Quantcast
Connect with us

Singaporean blogger detained by U.S. immigration officials

Published

on

A Singaporean blogger who has stirred controversy in his home country is being detained by U.S. immigration officials, the Department of Homeland Security said on Friday.

Amos Yee, 18, who was jailed earlier this year in the Southeast Asian city-state, was stopped by customs agents at Chicago’s O’Hare International Airport on Dec. 16 as he sought political asylum in the United States, his mother said.

ADVERTISEMENT

“Amos is being detained in the US right now. He is seeking political asylum in the US. The matter is now with his lawyers. I will not be speaking to the press or anyone on this matter,” Mary Toh, Yee’s mother, said in a statement posted to Facebook on Friday evening Singapore time.

Yee has been jailed twice in Singapore for online comments. His trials, which have been closely watched by rights groups and the United Nations, have fueled the debate in Singapore over censorship and the limits of free speech.

Yee is in the custody of U.S. Immigration and Customs Enforcement (ICE) pending federal immigration court proceedings, Gail Montenegro, a spokeswoman for the Department of Homeland Security’s Immigration and Customs Enforcement, said in an email.

Montenegro declined to provide further details of why Yee was detained, where he was being held or if he had any legal representation.

ADVERTISEMENT

U.S. Customs and Border Protection spokesman Ralph Piccirilli also said the agency had “encountered” Yee, but declined further comment.

The Singapore embassy in Washington did not immediately respond to a request for comment.

In September, Yee pleaded guilty to six charges of deliberately posting comments on the internet – in videos, blog posts and a picture – that were critical of Christianity and Islam. He was sentenced to six weeks in jail.

ADVERTISEMENT

Last year, Yee was convicted on charges of harassment and insulting a religious group over comments he made about former premier Lee Kuan Yew and Christians soon after Lee’s death. His sentence at the time amounted to four weeks in jail.

(Additional reporting by Fathin Ungku in Singapore; Editing by Andrew Hay)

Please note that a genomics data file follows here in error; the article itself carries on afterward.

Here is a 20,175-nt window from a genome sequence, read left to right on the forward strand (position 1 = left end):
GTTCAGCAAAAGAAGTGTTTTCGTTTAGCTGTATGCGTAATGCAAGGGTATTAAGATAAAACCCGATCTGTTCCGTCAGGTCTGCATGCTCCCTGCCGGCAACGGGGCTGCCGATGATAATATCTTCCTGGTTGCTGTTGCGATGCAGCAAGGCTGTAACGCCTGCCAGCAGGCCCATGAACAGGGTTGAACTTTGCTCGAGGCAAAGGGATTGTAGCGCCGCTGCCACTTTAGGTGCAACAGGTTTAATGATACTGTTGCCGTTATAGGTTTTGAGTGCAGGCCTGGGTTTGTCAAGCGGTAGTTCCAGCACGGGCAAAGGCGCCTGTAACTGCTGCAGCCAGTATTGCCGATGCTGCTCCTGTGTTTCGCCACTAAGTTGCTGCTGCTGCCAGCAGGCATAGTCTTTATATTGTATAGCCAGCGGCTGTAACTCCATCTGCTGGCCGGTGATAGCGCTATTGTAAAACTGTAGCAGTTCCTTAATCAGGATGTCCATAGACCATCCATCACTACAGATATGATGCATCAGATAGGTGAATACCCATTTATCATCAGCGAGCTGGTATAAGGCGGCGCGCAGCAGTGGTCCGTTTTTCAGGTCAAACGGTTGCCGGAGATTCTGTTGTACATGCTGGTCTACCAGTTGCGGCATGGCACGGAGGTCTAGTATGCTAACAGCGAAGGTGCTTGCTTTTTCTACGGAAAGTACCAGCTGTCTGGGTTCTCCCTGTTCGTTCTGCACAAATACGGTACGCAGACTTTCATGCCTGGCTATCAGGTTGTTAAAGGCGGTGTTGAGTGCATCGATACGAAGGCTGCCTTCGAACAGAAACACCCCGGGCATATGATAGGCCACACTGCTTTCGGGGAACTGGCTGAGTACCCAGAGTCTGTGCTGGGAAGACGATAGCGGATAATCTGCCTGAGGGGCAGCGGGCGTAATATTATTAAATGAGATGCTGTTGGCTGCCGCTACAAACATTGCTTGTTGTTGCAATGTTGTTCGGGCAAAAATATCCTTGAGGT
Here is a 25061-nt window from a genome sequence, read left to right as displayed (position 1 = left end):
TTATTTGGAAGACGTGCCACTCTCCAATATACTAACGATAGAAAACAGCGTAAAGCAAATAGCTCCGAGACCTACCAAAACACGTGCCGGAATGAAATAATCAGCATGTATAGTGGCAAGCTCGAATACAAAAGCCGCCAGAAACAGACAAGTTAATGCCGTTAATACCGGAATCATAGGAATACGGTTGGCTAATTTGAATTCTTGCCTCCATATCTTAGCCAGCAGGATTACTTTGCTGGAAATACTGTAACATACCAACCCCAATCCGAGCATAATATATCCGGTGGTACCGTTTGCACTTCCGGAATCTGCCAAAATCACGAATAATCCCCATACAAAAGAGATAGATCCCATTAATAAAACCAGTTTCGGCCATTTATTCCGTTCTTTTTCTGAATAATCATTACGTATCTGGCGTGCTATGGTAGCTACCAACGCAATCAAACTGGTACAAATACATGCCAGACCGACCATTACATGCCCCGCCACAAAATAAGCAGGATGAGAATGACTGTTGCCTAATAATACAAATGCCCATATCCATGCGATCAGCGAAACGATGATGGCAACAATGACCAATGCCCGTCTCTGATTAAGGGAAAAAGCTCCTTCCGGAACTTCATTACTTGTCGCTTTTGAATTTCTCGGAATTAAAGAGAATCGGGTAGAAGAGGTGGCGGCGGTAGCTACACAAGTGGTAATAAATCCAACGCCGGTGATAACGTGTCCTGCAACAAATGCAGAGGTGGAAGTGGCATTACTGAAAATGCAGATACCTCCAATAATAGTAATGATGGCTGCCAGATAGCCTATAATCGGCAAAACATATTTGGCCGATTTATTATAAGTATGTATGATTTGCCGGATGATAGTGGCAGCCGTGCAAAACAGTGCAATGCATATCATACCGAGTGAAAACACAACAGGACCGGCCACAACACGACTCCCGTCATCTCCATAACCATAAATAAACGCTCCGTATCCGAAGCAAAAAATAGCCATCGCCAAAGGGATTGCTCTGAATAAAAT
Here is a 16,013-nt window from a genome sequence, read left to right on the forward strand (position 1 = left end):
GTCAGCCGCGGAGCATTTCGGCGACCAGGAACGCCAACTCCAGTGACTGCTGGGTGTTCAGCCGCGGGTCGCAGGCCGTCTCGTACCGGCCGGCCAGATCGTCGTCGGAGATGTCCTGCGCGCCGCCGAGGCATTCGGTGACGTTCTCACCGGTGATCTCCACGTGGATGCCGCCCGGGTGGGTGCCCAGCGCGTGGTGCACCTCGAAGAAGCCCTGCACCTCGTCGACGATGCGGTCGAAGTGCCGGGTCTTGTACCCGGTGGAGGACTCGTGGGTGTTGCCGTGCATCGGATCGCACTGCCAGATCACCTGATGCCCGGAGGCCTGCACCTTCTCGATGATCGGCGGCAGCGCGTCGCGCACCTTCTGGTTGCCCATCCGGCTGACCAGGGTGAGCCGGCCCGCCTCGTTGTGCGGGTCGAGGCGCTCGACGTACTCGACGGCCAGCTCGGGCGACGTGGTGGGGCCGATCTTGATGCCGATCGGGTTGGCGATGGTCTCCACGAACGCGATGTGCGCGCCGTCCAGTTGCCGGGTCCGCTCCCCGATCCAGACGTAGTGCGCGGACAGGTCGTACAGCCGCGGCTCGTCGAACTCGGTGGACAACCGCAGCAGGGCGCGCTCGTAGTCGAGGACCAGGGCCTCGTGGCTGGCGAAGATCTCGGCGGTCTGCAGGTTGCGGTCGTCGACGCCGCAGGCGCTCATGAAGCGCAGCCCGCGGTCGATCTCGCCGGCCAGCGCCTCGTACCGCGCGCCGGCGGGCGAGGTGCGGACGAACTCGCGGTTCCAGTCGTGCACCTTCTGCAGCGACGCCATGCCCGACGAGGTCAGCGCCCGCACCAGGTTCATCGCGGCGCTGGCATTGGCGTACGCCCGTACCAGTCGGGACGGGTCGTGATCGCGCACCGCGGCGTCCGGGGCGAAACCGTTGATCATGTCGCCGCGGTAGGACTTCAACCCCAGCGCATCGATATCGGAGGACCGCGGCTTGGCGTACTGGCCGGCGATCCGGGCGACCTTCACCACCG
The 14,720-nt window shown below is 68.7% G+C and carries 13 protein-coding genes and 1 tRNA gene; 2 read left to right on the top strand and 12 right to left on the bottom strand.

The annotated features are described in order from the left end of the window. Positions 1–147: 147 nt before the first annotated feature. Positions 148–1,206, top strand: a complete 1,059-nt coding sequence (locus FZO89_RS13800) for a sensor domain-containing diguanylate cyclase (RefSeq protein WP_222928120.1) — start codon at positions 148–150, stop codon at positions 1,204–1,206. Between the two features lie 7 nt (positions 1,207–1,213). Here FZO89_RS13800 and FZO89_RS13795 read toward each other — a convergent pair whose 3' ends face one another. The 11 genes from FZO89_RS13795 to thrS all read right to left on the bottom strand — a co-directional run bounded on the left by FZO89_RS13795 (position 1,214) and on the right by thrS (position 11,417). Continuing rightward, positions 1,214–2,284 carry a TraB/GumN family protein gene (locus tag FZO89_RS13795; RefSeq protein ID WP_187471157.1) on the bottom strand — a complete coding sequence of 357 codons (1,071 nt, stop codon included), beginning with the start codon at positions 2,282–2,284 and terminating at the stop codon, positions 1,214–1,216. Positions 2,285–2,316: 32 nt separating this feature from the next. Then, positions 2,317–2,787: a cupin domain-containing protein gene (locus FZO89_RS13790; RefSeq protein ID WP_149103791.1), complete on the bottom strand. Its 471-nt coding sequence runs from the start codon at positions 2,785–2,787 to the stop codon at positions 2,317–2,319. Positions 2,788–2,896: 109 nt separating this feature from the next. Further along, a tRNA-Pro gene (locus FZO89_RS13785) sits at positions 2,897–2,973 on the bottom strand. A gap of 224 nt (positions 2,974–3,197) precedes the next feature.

Report typos and corrections to: [email protected].
READ COMMENTS - JOIN THE DISCUSSION
Continue Reading

Breaking Banner

Trump’s mentor Roy Cohn exposed in new documentary that contains an ominous warning about the president’s downfall

Published

on

President Donald Trump has long looked at infamous attorney Roy Cohn as his political mentor, and at one point during special counsel Robert Mueller's investigation demanded that former Attorney General Jeff Sessions act more like Cohn in assertively defending him.

A new documentary called "Where’s My Roy Cohn?" exposes the history of Trump's hero, who first became famous during Sen. Joseph McCarthy's hearings about purported communist infiltration of the United States government in the 1950s.

Politico senior staff writer Michael Kruse has written up a review of the documentary in which he explains why Trump obviously finds Cohn so appealing: For decades he got away with remorselessly breaking the law.

Continue Reading

Breaking Banner

Black principal instantly questioned by white cop after accidentally walking past crime scene

Published

on

On Wednesday, the Baltimore County Police released disturbing body camera footage of a white police officer antagonizing a black high school principal in front of his 15-year-old son, and demanding to know whether he was responsible for a crime scene he had just witnessed — because he happened to be walking past.

"You guys weren't involved in that at all were you?" the officer asked Vance Benton and his son in the footage, which was shared by the Daily Mail.

Continue Reading
 

Facebook

Fox & Friends host right-winger pushing white nationalist views: ‘Common sense is now a hate crime’

Published

on

A British writer popular with white nationalists appeared Thursday morning on "Fox & Friends" to argue that "common sense" ideas about identity had been turned into a "hate crime."

Anti-immigrant activist Douglas Murray -- author of "Neoconservatism: Why We Need It" and "The Strange Death of Europe: Immigration, Identity, Islam" -- spoke to Fox News host Ainsley Earhardt about his viral essay, "Vacuous liberal wokeness is now beyond parody."

"You say that 'liberal wokeness' turned beliefs that once seemed like into hate crimes," Earhardt said. "What used to be considered common sense that's now a hate crime, in your opinion?"

Continue Reading
 
 
Help Raw Story Uncover Injustice. Join Raw Story Investigates for $1. Go ad-free.
close-image